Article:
Doped pyrochlore oxides of a type described below are under consideration as alternative materials for high temperature thermal barrier coatings (TBCs). In comparison with partially yttria stabilized zirconia (YSZ), which is the state of the art TBC material now in commercial use, these doped pyrochlore oxides exhibit lower thermal conductivities, which could be exploited to obtain the following advantages:
- For a given difference in temperature between an outer coating surface and the coating/substrate interface, the coating could be thinner. Reductions in coating thicknesses could translate to reductions in weight of hot-section components of turbine engines (e.g., combustor liners, blades, and vanes) to which TBCs are typically applied.
- For a given coating thickness, the difference in temperature between the outer coating surface and the coating/substrate interface could be greater. For turbine engines, this could translate to higher operating temperatures, with consequent increases in efficiency and reductions in polluting emissions.
TBCs are needed because the temperatures in some turbine-engine hot sections exceed the maximum temperatures that the substrate materials (superalloys, Sibased ceramics, and others) can withstand. YSZ TBCs are applied to engine components as thin layers by plasma spraying or electron-beam physical vapor deposition. During operation at higher temperatures, YSZ layers undergo sintering, which increases their thermal conductivities and thereby renders them less effective as TBCs. Moreover, the sintered YSZ TBCs are less tolerant of stress and strain and, hence, are less durable.
The materials that are sought as alternatives to YSZ are required to have and retain lower thermal conductivities and to be better able to withstand temperatures that degrade TBCs made of YSZ. The undoped versions of the doped pyrochlore oxides of the type now under consideration as alternatives to YSZ are of general composition Ma2Mb2O7, where Ma denotes a 3+ cation (for example, La to Lu) and Mb a 4+ cation (for example, Zr, Hf, Ti). Doping has been investigated as a means of reducing thermal conductivities even further below those of YSZ coatings. In the doping approach investigated thus far, another cation is substituted for part of Ma, yielding a general composition of Ma2–x MxMb2O7, where x lies between 0 and 0.5 and M denotes a rare earth or other suitable element.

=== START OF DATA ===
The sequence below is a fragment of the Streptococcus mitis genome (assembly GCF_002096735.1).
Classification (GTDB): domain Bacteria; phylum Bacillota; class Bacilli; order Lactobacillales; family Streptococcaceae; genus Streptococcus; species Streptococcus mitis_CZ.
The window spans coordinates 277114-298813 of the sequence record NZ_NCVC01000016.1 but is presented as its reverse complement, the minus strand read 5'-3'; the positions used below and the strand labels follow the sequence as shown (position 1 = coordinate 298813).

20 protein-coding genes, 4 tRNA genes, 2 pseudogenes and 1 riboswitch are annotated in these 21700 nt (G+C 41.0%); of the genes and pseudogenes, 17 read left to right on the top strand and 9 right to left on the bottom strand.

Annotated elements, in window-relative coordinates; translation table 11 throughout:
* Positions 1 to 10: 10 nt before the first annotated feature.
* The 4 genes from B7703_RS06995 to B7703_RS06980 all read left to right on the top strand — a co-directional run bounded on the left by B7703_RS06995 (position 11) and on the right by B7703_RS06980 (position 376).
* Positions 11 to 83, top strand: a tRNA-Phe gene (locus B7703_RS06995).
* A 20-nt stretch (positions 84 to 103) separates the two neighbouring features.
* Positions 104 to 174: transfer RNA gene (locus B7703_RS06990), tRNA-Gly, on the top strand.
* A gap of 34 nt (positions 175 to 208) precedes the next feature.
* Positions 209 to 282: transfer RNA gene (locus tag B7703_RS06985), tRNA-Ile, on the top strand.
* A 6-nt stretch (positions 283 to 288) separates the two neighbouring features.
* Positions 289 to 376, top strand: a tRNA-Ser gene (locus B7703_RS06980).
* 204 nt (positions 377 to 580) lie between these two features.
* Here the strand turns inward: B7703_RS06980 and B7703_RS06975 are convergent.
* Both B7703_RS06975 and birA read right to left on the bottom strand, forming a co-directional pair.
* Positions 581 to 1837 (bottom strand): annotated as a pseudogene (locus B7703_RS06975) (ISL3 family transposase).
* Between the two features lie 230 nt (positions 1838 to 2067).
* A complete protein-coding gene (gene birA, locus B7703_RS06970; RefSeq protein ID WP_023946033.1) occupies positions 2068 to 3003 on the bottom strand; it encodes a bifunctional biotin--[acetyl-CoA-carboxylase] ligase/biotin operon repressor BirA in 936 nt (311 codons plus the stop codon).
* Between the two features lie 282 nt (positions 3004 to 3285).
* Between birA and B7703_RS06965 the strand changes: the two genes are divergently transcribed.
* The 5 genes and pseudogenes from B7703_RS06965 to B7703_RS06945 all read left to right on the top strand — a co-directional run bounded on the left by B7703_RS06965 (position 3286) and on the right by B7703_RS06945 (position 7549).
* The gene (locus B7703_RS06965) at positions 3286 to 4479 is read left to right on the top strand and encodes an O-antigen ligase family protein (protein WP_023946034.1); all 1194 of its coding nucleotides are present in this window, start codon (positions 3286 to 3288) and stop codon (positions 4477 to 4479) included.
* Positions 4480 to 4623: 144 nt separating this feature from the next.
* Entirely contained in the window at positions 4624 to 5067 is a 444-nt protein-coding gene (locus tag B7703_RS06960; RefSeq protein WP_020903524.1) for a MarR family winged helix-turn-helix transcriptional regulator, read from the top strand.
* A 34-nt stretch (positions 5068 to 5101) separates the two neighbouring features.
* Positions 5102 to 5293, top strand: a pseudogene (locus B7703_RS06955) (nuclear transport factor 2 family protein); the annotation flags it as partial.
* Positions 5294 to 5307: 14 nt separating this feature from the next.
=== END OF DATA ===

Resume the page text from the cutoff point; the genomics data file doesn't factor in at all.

In experiments, powders of various compositions were synthesized by a modified sol-gel method and calcined at appropriate temperatures to convert them into compounds of pyrochlore structure as confirmed by x-ray diffraction. These powders were hot pressed into dense disks of 1-in. (2.54-cm) diameter. The thermal conductivities of the disks were measured at various temperatures up to 1,550 °C by use of a steady state laser heat-flux technique. The figure presents results of such measurements performed on several materials of general composition La2–x(Gd and/or Yb)xZr2O7, where x = 0 or 0.3. The thermal conductivities of all doped samples (x = 0.3) were less than those of the undoped (x = 0) sample [La2Zr2O7]. The lowest conductivity — ranging from 40 to 50 percent below that of undoped sample — was exhibited by the sample co-doped with both Gd and Yb.
This work was done by Narottam P. Bansal of Glenn Research Center and Dongming Zhu of the U. S. Army Research Laboratory. For further information, access the Technical Support Package (TSP) free on-line at www.techbriefs.com/tsp under the Materials category.
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